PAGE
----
Tagged: orange peel
Sunday sketch #359
This week’s sketch(es) remind me a little of Sunday sketch #296 – they’re both tessellations of a curvy shape with a star in the middle.
Whereas Sunday sketch #296 relied mostly on half-circles, this week’s shape uses quarter-circles or drunkard’s path units. Here I’ve used palette of three colours.
But two also works….
Or more than two. (With a busier palette, I often like to use one colour for a single element of all the blocks for a bit of consistency: here I’ve used white.)
You can get a better idea of the basic building block from this next version, where I’ve used a single colour (plus background colour) per block. The ‘reverse’ tessellated shapes (the ones that are mostly background colour) are made from the corner elements of 4 adjacent blocks.
This week’s designs use a 4 × 4 block in a standard layout, and each block is made up of quarter-circle/drunkard’s path units, plus a few orange peel units. The precise number would depend on your preferred layout, of course.
This is by no means a completely original shape; I’m sure it’s out there already in quilt land. I haven’t saved anything like it on my Pinterest board of curvy quilts, but that doesn’t mean it’s not out there. If you know of a quilt pattern based on this shape, let me know and I’ll update this post!
Sunday sketch #351
The colour palette this week makes me so happy that I found it really difficult to pare down the list of designs to share. I’ll walk you through the slight variations between each one, and you can decide which one(s) you prefer!
This is a fairly simple block-based design that looks like it’s set on point but isn’t. I’ve never sewn an orange peel block before, but I can do drunkard’s path units (quarter-circles), so I figure it’s just one more step, right?
In this first version, I’ve used colour for the circles and either white or dark blue for the inner four-pointed concave stars.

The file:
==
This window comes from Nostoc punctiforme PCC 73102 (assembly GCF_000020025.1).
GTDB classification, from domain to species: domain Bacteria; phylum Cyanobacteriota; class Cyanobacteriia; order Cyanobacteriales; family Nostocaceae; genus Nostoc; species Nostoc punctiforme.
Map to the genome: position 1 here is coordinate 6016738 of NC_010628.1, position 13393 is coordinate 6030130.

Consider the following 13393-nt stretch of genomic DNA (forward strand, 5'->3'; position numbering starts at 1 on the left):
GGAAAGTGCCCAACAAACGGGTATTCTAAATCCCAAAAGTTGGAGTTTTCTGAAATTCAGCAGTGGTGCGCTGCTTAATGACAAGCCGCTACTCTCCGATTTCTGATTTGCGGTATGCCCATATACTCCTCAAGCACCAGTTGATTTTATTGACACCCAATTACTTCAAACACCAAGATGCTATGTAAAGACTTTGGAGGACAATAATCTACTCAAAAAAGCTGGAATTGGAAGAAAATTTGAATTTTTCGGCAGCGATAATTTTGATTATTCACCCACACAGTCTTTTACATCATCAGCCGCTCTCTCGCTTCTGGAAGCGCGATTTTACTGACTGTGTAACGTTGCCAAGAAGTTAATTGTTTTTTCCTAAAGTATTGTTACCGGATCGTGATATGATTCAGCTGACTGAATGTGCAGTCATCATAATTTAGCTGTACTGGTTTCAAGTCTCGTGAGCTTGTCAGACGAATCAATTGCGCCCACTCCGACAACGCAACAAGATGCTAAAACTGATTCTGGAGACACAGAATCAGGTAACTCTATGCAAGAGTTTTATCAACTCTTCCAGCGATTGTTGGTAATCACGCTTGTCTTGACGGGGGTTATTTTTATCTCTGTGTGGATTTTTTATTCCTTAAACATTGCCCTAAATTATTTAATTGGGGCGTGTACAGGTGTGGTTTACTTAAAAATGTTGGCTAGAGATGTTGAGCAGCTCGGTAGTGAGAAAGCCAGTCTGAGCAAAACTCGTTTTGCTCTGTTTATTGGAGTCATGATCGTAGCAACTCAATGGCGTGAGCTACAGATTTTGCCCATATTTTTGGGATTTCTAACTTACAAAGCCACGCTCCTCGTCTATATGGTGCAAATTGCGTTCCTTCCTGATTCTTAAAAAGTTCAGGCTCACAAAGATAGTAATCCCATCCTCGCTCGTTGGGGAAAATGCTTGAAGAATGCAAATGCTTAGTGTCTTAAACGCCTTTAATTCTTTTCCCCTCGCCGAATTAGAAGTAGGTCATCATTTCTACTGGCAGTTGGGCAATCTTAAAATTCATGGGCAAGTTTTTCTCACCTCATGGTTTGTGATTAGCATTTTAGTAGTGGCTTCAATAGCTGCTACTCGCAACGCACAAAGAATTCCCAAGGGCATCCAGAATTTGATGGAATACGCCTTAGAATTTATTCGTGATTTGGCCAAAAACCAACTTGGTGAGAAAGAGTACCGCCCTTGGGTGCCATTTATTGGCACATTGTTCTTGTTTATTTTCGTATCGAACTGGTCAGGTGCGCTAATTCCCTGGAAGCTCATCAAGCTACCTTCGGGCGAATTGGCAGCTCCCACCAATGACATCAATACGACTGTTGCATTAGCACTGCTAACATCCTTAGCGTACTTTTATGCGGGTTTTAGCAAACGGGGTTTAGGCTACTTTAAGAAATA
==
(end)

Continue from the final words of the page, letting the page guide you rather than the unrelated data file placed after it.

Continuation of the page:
I can mix those colours around though, to produce slight variations that feel heavier or lighter. On the left, the coloured circles that previously had inner dark stars are now dark circles with inner coloured stars. On the right, I’ve stripped colour out from alternate blocks.
Or I can darken those stars in the coloured circles instead.
I often like changing up the outside edges of designs. Instead of colouring those outer circles, I’ve opted here to focus on the stars. I love this effect. Other minor changes in colour placement help to lighten the overall design.
And then I removed the stars from the outer edges, to focus on that blocky checkerboard pattern instead. I like this one too!
And finally, removing the outermost dark squares smoothes the edges of the blocks, making the design look like square blocks on point (which it actually isn’t). This is probably my least favourite version of the design, but I still like it enough to include!
This week’s designs are made using orange peel units, squares and triangles (which could be made from quarter-square triangles too). As always, I think the hardest part would be deciding which version to make, and then settling on a colour palette!
Sunday sketch #339
OK, so this week’s sketch is almost identical to a variation of Sunday sketch #338, but I’ve changed the colour palette to show how colour placement can create new effects – in this case, ’emptying’ out some of the orange peels by using the background colour. That creates some interesting movement at the outside vertical edges.
Even though the outside columns have only half-peels, the surrounding lines complete the shapes in your brain.
I like highlighting those hints of a curve, without revealing the whole orange peel shape.
The main block this week is the same as last week’s: an orange peel positioned vertically in the middle of a block, bisected horizontally by a line that cuts the whole block into two rectangles. Of course, the block can also be flipped so the orange peel lies horizontally. (I’ve also added sashing between the columns in this next version.)
I like the added movement that those hard corners and rounded edges bring. Different colouring can introduce even more movement. In the next version, the horizontal lines created by the block borders trace back and forth down the page like a snake, echoed by the path that the orange peels take. A bit ‘snakes and ladders’, if you like!
These designs could be made into quilts using the same approach as last week; templates would probably be the easiest way to go. I’ve never tried sewing these shapes before, but the curve would be gentler than a drunkard’s path curve, so possibly easier? I’ll have to try it and find out.